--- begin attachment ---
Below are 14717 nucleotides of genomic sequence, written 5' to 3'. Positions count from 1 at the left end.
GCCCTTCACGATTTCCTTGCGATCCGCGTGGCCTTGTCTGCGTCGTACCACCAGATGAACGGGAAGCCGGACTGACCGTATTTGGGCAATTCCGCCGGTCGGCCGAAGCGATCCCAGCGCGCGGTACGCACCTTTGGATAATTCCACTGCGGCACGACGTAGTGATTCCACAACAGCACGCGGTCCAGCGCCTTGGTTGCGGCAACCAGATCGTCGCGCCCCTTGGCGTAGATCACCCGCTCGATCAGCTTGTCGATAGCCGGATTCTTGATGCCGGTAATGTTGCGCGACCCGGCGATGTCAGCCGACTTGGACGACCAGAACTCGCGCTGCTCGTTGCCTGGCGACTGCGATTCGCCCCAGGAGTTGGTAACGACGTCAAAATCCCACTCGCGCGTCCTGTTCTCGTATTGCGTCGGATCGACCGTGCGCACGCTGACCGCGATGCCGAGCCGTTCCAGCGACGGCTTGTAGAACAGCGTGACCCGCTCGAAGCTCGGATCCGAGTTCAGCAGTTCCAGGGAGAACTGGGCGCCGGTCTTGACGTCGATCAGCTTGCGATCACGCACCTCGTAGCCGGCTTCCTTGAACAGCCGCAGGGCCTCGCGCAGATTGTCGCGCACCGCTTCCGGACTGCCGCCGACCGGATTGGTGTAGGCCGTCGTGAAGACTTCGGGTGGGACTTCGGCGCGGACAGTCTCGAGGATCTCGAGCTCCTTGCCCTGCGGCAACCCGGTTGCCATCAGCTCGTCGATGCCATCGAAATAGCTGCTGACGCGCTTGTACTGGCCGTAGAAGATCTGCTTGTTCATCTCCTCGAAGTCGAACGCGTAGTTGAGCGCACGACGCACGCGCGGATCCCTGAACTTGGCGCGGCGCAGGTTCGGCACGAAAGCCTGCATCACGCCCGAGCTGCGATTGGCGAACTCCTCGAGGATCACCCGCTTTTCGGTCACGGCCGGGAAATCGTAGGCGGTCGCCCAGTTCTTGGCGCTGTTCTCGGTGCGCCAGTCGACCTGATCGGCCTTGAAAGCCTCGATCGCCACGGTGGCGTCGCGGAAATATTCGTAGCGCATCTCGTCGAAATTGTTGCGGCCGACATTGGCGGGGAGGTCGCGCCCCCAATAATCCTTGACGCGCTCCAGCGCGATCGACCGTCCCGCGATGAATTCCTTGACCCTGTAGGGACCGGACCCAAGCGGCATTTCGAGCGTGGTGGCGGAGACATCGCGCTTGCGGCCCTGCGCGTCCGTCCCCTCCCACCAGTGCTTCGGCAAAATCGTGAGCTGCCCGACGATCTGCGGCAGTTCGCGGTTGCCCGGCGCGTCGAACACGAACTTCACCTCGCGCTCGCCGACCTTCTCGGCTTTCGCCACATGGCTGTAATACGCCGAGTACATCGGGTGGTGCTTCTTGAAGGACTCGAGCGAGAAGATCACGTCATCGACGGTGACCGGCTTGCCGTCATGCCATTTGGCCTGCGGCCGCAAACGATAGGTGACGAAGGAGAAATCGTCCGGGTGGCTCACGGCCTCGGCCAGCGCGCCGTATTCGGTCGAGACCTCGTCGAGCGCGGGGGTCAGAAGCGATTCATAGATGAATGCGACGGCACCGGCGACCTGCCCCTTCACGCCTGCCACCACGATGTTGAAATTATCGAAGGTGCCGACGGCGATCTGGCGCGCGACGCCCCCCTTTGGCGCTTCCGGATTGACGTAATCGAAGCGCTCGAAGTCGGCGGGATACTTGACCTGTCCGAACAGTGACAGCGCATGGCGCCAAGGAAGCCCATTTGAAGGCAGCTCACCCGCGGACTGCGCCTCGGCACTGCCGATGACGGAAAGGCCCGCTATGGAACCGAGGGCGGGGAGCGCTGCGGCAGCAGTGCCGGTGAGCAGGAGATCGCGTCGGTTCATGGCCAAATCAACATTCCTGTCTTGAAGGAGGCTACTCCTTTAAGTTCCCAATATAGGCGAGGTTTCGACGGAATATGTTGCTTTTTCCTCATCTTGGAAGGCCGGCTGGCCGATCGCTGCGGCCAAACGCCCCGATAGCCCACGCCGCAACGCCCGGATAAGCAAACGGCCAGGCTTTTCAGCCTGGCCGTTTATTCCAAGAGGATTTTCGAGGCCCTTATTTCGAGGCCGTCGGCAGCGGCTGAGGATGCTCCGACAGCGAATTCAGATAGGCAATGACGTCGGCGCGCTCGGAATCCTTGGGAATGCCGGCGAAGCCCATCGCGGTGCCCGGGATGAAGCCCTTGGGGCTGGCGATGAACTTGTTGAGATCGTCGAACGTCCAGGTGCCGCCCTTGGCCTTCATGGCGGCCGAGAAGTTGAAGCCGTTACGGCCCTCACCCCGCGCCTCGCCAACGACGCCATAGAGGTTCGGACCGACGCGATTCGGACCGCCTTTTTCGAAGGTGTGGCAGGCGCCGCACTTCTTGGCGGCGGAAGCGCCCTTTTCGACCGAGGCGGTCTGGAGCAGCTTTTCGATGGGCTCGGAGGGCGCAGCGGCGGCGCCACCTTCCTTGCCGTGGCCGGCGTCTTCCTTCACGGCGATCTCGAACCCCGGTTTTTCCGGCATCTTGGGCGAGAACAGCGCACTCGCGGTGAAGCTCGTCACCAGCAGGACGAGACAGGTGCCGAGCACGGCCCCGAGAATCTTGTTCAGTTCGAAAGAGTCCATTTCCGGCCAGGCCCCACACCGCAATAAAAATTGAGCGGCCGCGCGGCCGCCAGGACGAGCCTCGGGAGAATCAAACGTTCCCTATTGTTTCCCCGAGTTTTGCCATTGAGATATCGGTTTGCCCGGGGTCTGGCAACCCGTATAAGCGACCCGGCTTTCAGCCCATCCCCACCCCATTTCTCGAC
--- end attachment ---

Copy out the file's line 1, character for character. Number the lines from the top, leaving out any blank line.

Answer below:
Below are 14717 nucleotides of genomic sequence, written 5' to 3'. Positions count from 1 at the left end.